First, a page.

Another scorcher on Sunday, but we only had a short day available, so the east facing, lefthand walls of The Racetrack sector at Harpur Hill. Amazing what a bit of sunshine does…
We did a bunch of “Whacky Races” themed routes – nothing outstanding, but all very pleasant, on surprisingly frictiony and generally solid rock. Here’s Helen leading Pole Position, 6a+
Fittingly, we bumped into Gary Gibson (the man responsible for probably 80% of the routes in this and the other unfairly maligned “holes in the ground” – must be well over a thousand in Derbyshire alone!) We had a good chat about Gary’s plans for global expansion, with projects in Leonidio and Kalymnos – retirement is clearly suiting him and the climbing community owes him a huge debt of gratitude.
Monday starts sunny but with a forecast for rain later, so we pick another handy crag. Slaley Brook is very much at the BANNED end of the access spectrum (running from “tolerated” to “patrolled”!) and is less visited than some. We’d only been once previously, and were struck by the extent to which nature has recolonised the formerly Industrial landscape.
Marble Wall is actually a really quite decent bit of rock, but tends to accumulate a covering of dust and cobwebs. We did the no-star Crystal Maths, 6a, at the right hand end of the sector and thought it was reasonable, and the “route of the wall” The Calcspa, 6b+, which is very good but really tough to start.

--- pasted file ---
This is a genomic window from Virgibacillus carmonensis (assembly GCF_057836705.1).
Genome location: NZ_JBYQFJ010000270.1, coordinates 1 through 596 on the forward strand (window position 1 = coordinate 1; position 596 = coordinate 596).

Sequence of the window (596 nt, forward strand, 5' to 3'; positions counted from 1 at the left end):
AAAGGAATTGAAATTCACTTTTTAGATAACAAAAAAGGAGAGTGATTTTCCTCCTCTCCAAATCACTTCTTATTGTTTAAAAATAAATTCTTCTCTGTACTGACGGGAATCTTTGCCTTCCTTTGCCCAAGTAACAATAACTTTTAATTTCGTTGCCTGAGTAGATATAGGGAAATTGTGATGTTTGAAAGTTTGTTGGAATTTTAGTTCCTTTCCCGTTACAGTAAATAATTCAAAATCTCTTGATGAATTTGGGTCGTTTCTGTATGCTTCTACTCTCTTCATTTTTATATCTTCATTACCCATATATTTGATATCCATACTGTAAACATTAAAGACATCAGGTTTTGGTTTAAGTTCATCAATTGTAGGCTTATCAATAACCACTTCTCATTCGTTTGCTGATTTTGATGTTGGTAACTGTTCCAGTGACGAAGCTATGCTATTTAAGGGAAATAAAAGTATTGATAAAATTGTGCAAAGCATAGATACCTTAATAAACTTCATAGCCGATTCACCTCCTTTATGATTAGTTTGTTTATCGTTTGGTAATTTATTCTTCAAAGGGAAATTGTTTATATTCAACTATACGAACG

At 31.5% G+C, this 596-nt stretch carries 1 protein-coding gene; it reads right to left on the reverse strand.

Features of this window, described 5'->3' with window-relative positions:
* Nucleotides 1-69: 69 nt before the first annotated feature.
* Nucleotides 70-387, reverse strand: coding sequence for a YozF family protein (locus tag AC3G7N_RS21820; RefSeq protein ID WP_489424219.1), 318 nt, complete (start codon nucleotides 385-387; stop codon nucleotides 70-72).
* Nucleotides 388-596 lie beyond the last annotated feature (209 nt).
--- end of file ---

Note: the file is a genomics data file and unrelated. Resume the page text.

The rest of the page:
This wasn’t helped by the sweat stinging my eyes and drenching the holds – it was way too hot to be on a south facing crag in full sun.
Time to relocate 10 minutes down the road to Intake / Caretaker Quarry; another alien landscape, rich in flora and fauna.
The appropriately named Darkness Walls offered ideal climbing conditions and we managed a few more routes on the chert and crinoid crusted walls. Here’s Helen on Intake it or leave it, 6b (or maybe c?)
… with Tucker’s Grave up the centre of the wall on the right. Something of a soft touch at 7a, but good climbing and it brought up my 7a tally to 50 for the year so I can get back to trad climbing for the rest of the summer 🙂
They might be “holes in the ground” but they’re slowly turning back into quite wild and precious places, and certainly provide plenty of fun climbing.